Every couple of years she would search online trying to find Doherty in Nigeria. Josiah Henryson “The Prince Merchant of Alakoro” Doherty left behind a small tribe of his own. He married multiple wives and had 44 children. JH’s father “Baba Oko” was from Ilaro. He was captured and sold into slavery then freed in Sierra Leone as a recaptive before finding his way back home to Nigeria. The general information about JH was online but finding his grandchildren who were Victor’s siblings would be difficult.

In 2014 a Google search popped up a Facebook group for the Dohertys. She let her dad know she had found and joined the group. One day towards the end of the year her father called her from Freetown.

“Vickie I thought you were going to find my family,” he said.

She offered to post his story in the group to see if anyone would recognize the narrative. Dr. Henry must have other children andor nieces and nephews who might be in the group.

She posted two pictures in the JH Doherty Descendants Group; one of her father Victor, another of him and her four older brothers.

A day later Victor sent a Whatsapp message.

”Nobody noh ansa yate?”

It was less than a day since she posted, but she knew her father and his patience deficiency syndrome. Everything he wants, when he wants it, it must be done now, now.

A handful of comments were made under the posts in the group on the first day but nothing with any specific lead. It wasn't until the next week that someone would respond and unlock the family in Nigeria that both Victor and his daughter sought.

”Hi. You say your father’s father was Henry? He may be my half brother.”

Vickie wrote back instantly. She searched his photos on Facebook to see if this man bore any resemblance to her father. He didn't. Where her father was tall and dark skinned, the man was average height and appeared to be mixed race.

They exchanged correspondence. The man had been living in London for almost three decades. He said he was sure Victor was his brother, but he needed to send the news to his elder brother in Lagos. The announcement was sent, and soon word came back. Vickie and Victor had found their branch of the Doherty family in Lagos.

The keeper of Grandpa Henry’s estate and head of the family was a lawyer, Adewale Doherty. He lived with his wife in Lekki. Victor’s brother in London also was Wale. And like that Victor got two brothers named Wale.

Numbers were exchanged. Victor called his brother Wale in London and his brother Wale in Lagos. He flew to London to meet Wale (who also goes by Ed). They had lunch and talked for hours. The posed for a photo to capture the moment.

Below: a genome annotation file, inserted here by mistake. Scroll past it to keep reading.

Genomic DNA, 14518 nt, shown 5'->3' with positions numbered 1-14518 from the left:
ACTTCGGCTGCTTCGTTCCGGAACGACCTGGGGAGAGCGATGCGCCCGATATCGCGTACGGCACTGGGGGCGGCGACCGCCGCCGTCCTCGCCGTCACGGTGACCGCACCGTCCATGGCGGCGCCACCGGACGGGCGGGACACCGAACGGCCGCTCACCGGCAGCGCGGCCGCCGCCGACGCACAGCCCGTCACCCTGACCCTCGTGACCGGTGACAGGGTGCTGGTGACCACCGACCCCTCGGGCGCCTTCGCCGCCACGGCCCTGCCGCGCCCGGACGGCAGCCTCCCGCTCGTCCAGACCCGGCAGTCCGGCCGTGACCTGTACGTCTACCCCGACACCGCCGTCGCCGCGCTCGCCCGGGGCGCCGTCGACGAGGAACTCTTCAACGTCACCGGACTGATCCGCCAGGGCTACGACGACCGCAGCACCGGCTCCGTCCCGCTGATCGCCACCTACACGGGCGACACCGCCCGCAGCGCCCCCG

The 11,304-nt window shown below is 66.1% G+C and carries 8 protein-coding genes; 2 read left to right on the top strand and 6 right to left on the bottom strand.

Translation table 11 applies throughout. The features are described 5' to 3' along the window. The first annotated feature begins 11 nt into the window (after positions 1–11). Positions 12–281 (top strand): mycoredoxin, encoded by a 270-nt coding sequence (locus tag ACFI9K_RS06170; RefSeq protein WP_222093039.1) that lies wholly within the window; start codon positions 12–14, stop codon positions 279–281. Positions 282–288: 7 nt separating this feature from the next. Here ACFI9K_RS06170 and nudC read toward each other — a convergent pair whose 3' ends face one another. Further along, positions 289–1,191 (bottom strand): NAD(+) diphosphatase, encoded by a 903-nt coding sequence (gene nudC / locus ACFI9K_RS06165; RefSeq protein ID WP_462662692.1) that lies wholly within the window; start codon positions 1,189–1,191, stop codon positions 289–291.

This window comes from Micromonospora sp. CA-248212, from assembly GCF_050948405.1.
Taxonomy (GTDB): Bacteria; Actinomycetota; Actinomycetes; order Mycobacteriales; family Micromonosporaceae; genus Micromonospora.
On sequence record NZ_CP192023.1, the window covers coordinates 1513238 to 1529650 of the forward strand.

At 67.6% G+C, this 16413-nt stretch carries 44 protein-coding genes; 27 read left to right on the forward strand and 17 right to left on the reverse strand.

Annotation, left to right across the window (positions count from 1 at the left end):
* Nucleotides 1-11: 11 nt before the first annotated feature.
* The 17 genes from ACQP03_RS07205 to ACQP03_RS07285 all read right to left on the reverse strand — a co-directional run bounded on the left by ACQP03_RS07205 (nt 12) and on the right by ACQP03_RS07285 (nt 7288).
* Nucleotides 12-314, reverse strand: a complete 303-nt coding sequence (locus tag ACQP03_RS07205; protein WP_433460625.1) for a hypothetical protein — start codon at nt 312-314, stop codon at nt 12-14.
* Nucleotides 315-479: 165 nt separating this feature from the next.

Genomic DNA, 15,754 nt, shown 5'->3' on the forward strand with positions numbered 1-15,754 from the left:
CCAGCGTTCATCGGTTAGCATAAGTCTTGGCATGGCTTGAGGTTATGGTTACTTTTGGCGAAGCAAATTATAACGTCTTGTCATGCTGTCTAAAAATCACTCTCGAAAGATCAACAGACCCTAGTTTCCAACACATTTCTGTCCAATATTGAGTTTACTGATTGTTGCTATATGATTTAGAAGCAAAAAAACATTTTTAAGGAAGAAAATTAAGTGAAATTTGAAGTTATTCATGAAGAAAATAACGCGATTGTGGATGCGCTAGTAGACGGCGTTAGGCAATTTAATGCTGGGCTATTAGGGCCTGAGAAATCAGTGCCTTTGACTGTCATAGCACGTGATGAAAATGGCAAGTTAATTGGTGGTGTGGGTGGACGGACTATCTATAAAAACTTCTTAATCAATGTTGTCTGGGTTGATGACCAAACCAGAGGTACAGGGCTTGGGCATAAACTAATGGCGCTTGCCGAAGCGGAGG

In the months that would follow the family decided it would host Victor and his daughter if they wanted to visit Lagos.

They boarded a Dana Airways flight to Lagos. A cousin’s daughter was getting married, and all the Dohertys were welcome.

”Daddy are you excited to go to Lagos? How are you feeling?” Vickie asked expecting a movie script of a response.

”Yes. I'm good, ” was all Victor had to say as they collected their bags from Murtala Muhammed Airport.

In the week he would spend in Lagos, Victor would meet six of his surviving siblings. He would learn that he was not, in fact, the oldest but the second born. He and his brother Wale spoke late into the night about their grandfather, father, and their family. They talked about politics and Nigeria’s history, and their voices bellowed throughout the house.

When it was time to go to the family wedding, three cars could have taken them, but it was Uncle Wale’s own Mercedes that would do the job. Victor talked about his own Mercedes, an ML, and he marveled at his brother’s G-Wagon. He was obviously proud that not only was his brother a wealthy man, but they also shared their father’s taste in cars.

He left Nigeria with a heart full of joy, and a more profound sense of family and belonging than ever before. Victor had grown up without his father for all of his life, this trip had healed an empty space as much as could be done given the circumstances.

When the family celebrated JH Doherty’s 90th Anniversary of his death, he received his own asoebi from Lagos. In the programme printed for the church celebration, Victor learned something new about himself. His paternal grandmother was German Dos Reis from Bahia in Brazil who had sailed to Nigeria with her own father a captain on a merchant ship.